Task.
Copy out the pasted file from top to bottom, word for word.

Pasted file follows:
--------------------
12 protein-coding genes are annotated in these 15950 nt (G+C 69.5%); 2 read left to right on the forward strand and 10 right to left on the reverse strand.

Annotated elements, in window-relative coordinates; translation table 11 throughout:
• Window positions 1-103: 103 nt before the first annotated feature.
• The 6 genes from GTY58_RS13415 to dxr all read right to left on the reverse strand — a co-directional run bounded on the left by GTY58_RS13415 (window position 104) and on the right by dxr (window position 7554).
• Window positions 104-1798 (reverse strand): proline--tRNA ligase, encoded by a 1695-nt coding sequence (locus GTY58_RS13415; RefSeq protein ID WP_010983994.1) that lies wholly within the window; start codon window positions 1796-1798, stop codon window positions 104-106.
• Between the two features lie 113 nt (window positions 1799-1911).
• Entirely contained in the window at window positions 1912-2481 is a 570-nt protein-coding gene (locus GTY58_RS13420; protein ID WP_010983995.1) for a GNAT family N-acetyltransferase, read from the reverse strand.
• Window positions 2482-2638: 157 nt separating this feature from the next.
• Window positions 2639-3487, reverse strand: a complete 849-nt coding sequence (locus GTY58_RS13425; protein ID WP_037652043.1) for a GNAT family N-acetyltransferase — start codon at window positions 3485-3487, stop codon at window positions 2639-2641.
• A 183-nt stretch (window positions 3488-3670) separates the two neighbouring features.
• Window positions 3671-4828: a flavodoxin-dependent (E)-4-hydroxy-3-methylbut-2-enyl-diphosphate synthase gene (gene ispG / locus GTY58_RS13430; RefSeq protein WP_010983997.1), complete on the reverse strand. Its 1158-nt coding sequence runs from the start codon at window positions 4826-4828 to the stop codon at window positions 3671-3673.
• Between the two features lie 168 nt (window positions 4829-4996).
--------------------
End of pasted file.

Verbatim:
12 protein-coding genes are annotated in these 15950 nt (G+C 69.5%); 2 read left to right on the forward strand and 10 right to left on the reverse strand.

Annotated elements, in window-relative coordinates; translation table 11 throughout:
• Window positions 1-103: 103 nt before the first annotated feature.
• The 6 genes from GTY58_RS13415 to dxr all read right to left on the reverse strand — a co-directional run bounded on the left by GTY58_RS13415 (window position 104) and on the right by dxr (window position 7554).
• Window positions 104-1798 (reverse strand): proline--tRNA ligase, encoded by a 1695-nt coding sequence (locus GTY58_RS13415; RefSeq protein ID WP_010983994.1) that lies wholly within the window; start codon window positions 1796-1798, stop codon window positions 104-106.
• Between the two features lie 113 nt (window positions 1799-1911).
• Entirely contained in the window at window positions 1912-2481 is a 570-nt protein-coding gene (locus GTY58_RS13420; protein ID WP_010983995.1) for a GNAT family N-acetyltransferase, read from the reverse strand.
• Window positions 2482-2638: 157 nt separating this feature from the next.
• Window positions 2639-3487, reverse strand: a complete 849-nt coding sequence (locus GTY58_RS13425; protein ID WP_037652043.1) for a GNAT family N-acetyltransferase — start codon at window positions 3485-3487, stop codon at window positions 2639-2641.
• A 183-nt stretch (window positions 3488-3670) separates the two neighbouring features.
• Window positions 3671-4828: a flavodoxin-dependent (E)-4-hydroxy-3-methylbut-2-enyl-diphosphate synthase gene (gene ispG / locus GTY58_RS13430; RefSeq protein WP_010983997.1), complete on the reverse strand. Its 1158-nt coding sequence runs from the start codon at window positions 4826-4828 to the stop codon at window positions 3671-3673.
• Between the two features lie 168 nt (window positions 4829-4996).